[35]   P. A. Williams, J. Cosme, D. M. Vinkovic, A. Ward, H. C. Angove, P. J. Day, C. Vonrhein, I. J. Tickle and H. Jhoti, “Crystal structures of human cytochrome P450 3A4 bound to metyrapone and progesterone,” Science, Vol. 305, No. 30 july, 2004, pp. 683-686.

[36]   W. Li, H. Liu, X. Luo, W. Zhu, Y. Tang, J. R. Halpert and H. Jiang, “Possible pathway(s) of metyrapone egress from the active site of cytochrome P450 3A4: A molecular dynamics simulation,” Drug Metabolism and Disposition, Vol. 35, No. 4, 2007, pp. 689-696.

[37]   S. Lupien, R. Richter, S. C. Risen, A. Mirow, J. C. Gillin and R. L. Hauger, “Time course of the corticosteroid- dopaminergic interaction during metyrapone and dexamethasone administration,” Psychiatry Research, Vol. 58, No. 1, 1995, pp. 23-35. doi:10.1016/0165-1781(95)02646-E

[38]   S. Kawato, M. Yamada and T. Kimoto, “Brain neurosteroids are 4th generation neuromessengers in the brain: Cell biophysical analysis of steroid signal transduction,” Advances in Biophysics, Vol. 37, 2003, pp. 1-48. doi:10.1016/S0065-227X(03)80002-3

[39]   D. Canet, J. C. Boubel and E. Soulas, “La RMN, concepts, méthodes et applications,” Dunod eds., Paris, 2002.

[40]   E. Dennis and A. Plückthun, “Phosphorus 31P-NMR: Principles and applications,” Academic Press, London, 1984.

[41]   P. Job, “Etude spectrographique de la formation de complexes en solution et de leur stabilité,” CRAcadSci, Vol. 180, 1925, pp. 918-930.

[42]   F. Djeda?ni, “Etude par RMN des phénomènes d’inclusion et d’adaptation moléculaire dans les cyclodextrines naturelles et les dérivés synthétiques,” Ph.D. Thesis, Université de Paris Sud, Paris, 1991.

[43]   J. C. Debouzy, A. Gadelle, F. Fauvelle, S. Aous, J. Y. Pailler, E. Gentilhomme, P. Perrin and F. Lhoste, “Is uranyl scavenger hexakis(3,6-anhydro) tetrakis(2A,B,D, E-O-octyl) cyclomaltohexaose (OCT) relevant with biosystems?,” Boll Chim Farm, Vol. 140, No. 1, 2001, pp. 4-8.

[44]   B. J. Gaffney, “Pratical considerations for the calculation of order parameters for fatty acid or phospholipid spin labels in membranes,” In: R. J. Berliner, ed., Spin Labelling Theory and Applications, Academic Press, New York London, 1976, pp. 567-571.

[45]   A. Gornicki and A. Gutsze, “In vitro effects of ozone on human erythrocyte membranes: an EPR study,” Acta Biochim Pol, Vol. 47, No. 4, 2000, pp. 963-971.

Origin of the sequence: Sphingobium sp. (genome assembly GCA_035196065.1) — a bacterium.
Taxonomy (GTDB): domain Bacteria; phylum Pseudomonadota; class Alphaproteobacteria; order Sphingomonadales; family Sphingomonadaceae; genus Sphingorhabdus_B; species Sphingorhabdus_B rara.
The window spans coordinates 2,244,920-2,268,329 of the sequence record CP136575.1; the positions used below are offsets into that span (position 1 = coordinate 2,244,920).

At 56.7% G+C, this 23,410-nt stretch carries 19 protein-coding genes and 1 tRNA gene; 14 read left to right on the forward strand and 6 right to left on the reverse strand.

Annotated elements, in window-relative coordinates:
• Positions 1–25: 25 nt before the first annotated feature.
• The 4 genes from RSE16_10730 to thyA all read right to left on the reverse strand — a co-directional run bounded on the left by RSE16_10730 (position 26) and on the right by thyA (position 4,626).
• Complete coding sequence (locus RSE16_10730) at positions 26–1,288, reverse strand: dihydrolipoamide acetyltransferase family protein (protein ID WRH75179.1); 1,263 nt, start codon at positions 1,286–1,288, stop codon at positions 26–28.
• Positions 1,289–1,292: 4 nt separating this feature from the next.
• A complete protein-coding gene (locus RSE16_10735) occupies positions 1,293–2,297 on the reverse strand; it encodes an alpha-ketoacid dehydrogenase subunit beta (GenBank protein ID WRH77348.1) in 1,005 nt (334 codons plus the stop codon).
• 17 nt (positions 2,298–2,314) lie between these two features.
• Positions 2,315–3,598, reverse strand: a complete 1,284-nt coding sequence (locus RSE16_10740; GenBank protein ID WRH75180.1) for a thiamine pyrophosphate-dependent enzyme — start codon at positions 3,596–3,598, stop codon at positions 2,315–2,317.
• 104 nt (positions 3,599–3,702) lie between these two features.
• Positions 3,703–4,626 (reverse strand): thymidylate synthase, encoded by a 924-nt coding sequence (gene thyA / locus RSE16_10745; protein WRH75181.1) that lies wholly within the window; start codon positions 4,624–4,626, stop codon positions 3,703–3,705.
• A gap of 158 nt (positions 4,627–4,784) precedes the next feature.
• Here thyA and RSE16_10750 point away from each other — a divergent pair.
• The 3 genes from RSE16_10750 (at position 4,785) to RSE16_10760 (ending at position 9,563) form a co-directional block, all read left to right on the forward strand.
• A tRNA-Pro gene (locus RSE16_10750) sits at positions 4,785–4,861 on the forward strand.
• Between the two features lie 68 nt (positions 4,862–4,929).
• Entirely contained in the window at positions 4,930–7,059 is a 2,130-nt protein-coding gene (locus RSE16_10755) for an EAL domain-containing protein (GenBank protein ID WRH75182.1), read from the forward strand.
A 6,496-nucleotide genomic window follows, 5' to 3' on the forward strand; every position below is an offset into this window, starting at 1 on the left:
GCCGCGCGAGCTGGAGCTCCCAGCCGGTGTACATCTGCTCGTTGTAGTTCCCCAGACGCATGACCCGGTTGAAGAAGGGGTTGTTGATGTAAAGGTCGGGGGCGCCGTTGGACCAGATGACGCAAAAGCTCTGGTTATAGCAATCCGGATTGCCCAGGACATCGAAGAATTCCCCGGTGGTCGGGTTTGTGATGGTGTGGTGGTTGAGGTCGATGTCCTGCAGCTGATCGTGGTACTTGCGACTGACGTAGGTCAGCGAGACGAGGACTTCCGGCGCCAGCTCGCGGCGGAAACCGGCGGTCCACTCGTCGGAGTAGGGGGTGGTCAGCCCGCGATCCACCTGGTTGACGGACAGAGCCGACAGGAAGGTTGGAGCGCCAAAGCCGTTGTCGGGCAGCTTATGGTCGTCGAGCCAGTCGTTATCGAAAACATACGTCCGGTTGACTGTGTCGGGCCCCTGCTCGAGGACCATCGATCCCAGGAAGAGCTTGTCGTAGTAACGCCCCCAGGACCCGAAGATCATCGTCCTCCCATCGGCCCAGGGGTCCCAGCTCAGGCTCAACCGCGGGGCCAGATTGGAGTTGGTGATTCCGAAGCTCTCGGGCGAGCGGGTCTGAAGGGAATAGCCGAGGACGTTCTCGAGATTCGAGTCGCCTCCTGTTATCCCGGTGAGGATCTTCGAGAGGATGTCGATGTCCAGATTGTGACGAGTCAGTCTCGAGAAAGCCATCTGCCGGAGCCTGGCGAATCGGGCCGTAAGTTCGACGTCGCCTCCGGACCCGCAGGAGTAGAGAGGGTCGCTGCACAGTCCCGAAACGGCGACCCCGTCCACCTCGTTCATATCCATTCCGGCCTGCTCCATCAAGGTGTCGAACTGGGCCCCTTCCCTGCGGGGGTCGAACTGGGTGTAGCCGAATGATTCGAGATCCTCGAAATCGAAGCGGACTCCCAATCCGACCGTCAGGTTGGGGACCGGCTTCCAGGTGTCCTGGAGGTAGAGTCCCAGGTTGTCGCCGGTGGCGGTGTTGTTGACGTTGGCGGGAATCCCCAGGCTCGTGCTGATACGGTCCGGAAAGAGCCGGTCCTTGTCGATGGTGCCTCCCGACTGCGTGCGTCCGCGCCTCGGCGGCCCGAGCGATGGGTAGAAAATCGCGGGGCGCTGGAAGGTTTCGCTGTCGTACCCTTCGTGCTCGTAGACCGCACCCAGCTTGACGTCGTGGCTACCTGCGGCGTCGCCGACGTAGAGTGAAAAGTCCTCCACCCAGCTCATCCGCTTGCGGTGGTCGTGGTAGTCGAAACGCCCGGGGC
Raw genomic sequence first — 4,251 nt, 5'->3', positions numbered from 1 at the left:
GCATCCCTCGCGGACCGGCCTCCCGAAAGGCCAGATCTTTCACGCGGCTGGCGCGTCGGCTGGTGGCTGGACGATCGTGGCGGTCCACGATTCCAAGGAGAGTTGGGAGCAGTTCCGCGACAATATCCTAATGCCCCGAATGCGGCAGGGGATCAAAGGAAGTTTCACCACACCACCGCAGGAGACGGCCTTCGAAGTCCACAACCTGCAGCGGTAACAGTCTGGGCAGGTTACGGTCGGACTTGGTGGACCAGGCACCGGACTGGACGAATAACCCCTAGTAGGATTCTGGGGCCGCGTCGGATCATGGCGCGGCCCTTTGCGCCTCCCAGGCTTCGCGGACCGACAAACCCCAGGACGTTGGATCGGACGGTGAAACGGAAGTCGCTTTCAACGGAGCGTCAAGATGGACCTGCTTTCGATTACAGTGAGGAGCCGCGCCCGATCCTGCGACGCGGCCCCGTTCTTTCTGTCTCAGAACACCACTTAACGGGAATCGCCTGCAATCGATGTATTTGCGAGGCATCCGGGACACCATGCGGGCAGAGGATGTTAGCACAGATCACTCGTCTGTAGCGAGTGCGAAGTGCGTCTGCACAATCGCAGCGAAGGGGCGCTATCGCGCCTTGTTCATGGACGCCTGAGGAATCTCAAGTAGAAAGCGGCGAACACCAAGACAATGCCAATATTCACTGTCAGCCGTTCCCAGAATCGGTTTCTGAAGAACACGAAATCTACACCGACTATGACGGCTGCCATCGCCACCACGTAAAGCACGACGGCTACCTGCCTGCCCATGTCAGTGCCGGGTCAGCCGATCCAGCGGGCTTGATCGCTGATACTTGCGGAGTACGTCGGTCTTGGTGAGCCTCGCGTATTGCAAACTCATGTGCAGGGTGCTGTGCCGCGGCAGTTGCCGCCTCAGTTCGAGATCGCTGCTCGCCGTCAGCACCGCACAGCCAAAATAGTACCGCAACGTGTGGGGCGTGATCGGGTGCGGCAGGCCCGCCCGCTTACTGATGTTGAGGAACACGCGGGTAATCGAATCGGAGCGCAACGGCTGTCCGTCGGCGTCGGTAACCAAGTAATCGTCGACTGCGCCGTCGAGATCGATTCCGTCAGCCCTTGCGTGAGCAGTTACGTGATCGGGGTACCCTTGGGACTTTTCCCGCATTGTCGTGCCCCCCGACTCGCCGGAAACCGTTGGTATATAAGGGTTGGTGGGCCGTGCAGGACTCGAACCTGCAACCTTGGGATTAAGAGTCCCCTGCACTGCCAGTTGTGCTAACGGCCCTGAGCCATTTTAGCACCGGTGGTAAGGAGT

[46]   S. Mabrey and J. M. Sturtevant, “Investigation of phase transitions of lipids and lipid mixtures by sensitivity differential scanning calorimetry. Proceedings of the National Academy of Sciences,” Proceedings of the National Academy of Sciences, Vol. 73, No. 11, 1976, pp. 3862-3866.

[47]   E. J. Dufourc, C. Mayer, J. Stohrer, G. Althoff and G. Kothe, “Dynamics of phosphate head group in biomembranes. Biophys J,” Biophys J, Vol. 61, 1992, pp. 42-57.

[48]   D. Gorenstein, “31P-NMR: principles and applications,” Academic press, London, 1984.

[49]   S. Follot, J. C. Debouzy, D. Crouzier, C. Enguehard-Gueiffier, A. Gueiffier, F. Nachon, B. Lefebvre and F. Fauvelle, “Physicochemical properties and membrane interactions of anti-apoptotic derivatives 2-(4-fluoro- phenyl)-3-(pyridin-4-yl)imidazo[1,2-a]pyridine depending on the hydroxyalkylamino side chain length and conformation: an NMR and ESR study,” Eur J Med Chem, Vol. 44, No. 9, 2009, pp. 3509-3518. doi:10.1016/j.ejmech.2008.12.026

[50]   K. Wüthrich, “Structure and dynamics in proteins of pharmacological interest,” Biochemical Pharmacology, Vol. 40, No. 1, 1990, pp. 55-62. doi:10.1016/0006-2952(90)90178-N

[51]   M. P. Besenicar, A. Bavdek, A. Kladnik, P. Macek and G. Anderluh, “Kinetics of cholesterol extraction from lipid membranes by methyl-[beta]-cyclodextrin-A surface plasmon resonance approach,” Biochimica et Biophysica Acta (BBA) - Biomembranes, Vol. 1778, No. 1, 2008, pp. 175-184. doi:10.1016/j.bbamem.2007.09.022

[52]   S. Bernèche, M. Nina and B. Roux, “Molecular Dynamics Simulation of Melittin in a Dimyristoylphosphatidylcholine Bilayer Membrane,” Biophysical Journal, Vol. 75, No. 4, 1998, pp. 1603-1618. doi:10.1016/S0006-3495(98)77604-0

[53]   J. C. Debouzy, D. Crouzier and E. Flahaut, “Hydrophobic double walled carbon nanotubes interaction with phopholipidic model membranes: 1H-, 2H-, 31P NMR and ESR study,” Environmental Toxicology and Pharmacology, Vol. 30, No. 2, 2010, pp. 147-152. doi:10.1016/j.etap.2010.05.002

[54]   B. Cybulska, M. Herve, E. Borowski and C. M. Gary-Bobo, “Effect of the polar head structure of polyene macrolide antifungal antibiotics on the mode of permeabilization of ergosterol- and cholesterol-containing lipidic vesicles studied by 31P-NMR,” Mol Pharmacol, Vol. 29, No. 3, 1986, pp. 293-298.

[55]   J. I. Kaplan and G. Fraenkel, “NMR of exchanging systems,” Press A ed., New-York, 1980.

[56]   J. H. Fuhrhop and J. Koning, “Membranes and molecular assemblies: the synkinetics approach,” Chemistry TRSo, ed., Cambridge, 1994.